Dr. Brian Singleton died quietly at his home in Blakeney, Norfolk, on 23rd October 2018, at the ripe old age of 95. Brian was one of the most distinguished veterinary surgeons of his or any generation and had the unique distinction of being a Past President and one of the founding members of the BSAVA, a Past President of the RCVS and perhaps surprisingly, also of BEVA. I am certain that this will never be achieved again.

Others have written of his small animal surgical skills in private practice in Pont Street, with Woody Woodrow a co-founder and first President of BSAVA. However, my first involvement with Brian was when he was a newly appointed Director of the Animal Health Trust and I was a Horserace Betting Levy Board scholar, keen to gain experience in Newmarket, working on equine airway disease with Dr. Bob Cook. Brian not only facilitated my appointment, but was a great source of inspiration and encouragement. He was an honorary Diplomate of the American College of Veterinary Surgeons, a rare distinction for a private practitioner working in the UK. He always insisted on the highest surgical standards and was not slow in ensuring that we young surgeons always strived to improve ourselves. He encouraged and supported my joining Peter Rossdale’s practice, at a time when relationships between the two Newmarket practices could on occasion be quite strained.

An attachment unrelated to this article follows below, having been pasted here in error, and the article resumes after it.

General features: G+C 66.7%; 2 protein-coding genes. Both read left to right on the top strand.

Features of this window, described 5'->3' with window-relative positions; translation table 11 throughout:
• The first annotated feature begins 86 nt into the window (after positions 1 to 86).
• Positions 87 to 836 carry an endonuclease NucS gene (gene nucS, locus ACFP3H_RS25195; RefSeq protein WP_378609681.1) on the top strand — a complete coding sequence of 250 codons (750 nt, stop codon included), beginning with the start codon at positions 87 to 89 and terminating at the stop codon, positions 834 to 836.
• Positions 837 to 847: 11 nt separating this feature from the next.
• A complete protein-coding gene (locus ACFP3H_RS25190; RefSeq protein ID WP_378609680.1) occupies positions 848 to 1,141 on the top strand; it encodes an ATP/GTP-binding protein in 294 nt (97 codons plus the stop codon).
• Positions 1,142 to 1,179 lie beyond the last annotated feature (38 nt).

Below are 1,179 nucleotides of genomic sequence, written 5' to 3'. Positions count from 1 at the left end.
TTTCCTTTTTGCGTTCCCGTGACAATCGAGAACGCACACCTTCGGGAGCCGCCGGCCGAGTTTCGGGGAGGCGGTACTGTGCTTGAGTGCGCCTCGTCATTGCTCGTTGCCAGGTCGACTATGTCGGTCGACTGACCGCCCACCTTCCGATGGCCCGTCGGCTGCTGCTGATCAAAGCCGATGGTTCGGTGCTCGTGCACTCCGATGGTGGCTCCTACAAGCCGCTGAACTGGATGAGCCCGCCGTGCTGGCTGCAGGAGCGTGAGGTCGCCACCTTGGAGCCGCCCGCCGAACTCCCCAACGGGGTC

Brian was a successful Director of the AHT, always a difficult role and during his tenure he made the time to join BEVA Council and was elected to its Presidency in 1988. BEVA Congress in his year was held for the first time in Harrogate. This represented a major step forward for the Association, which up to that point had held UK conferences on university campuses. His determination to acquaint himself more closely with the equestrian world during this period, was exemplified by his riding out every morning in Lanwades Park on Rosie a chestnut mare, wearing an old pair of jodhpurs. Brian and his wife Hilda lived in the top flat at Lanwades Hall, where they often entertained the junior staff of the AHT.

On retirement from the AHT in 1988, Hilda and Brian lived in Vine Cottage, Blakeney. He followed his major hobbies, sailing, birdwatching and photography. In fact, he was awarded an Associateship of the Royal Photographic Society in 2001 for photographic work including a series of shots of an operation we carried out on a stifle bone cyst at Rossdales Equine Hospital. I still keep a signed copy of one of those photographs on my wall. During his life he received many awards including a CBE, an Honorary Doctorate from Edinburgh University, a Thoroughbred Breeders Special Award for services to the Thoroughbred industry and the Dalrymple-Champneys Cup, the highest award of the BVA.

Brian Singleton was a man of vision and integrity. His values were perhaps those of a previous era, but his encouragement of younger members of the profession and his ability to navigate a changing profession made him a most effective leader. He made a significant impact on the veterinary profession throughout his career. Brian lived a long and happy life, but was devastated by the loss of Hilda 6 years ago, after more than 60 years of marriage. His daughter, Maxine Wood, has cared for him during his last years. He leaves a family including 3 children, 5 grandchildren and 8 great grandchildren.

Timothy R. C. Greet
BVMS, MVM, CertEO, DESTS, DipECVS, FRCVS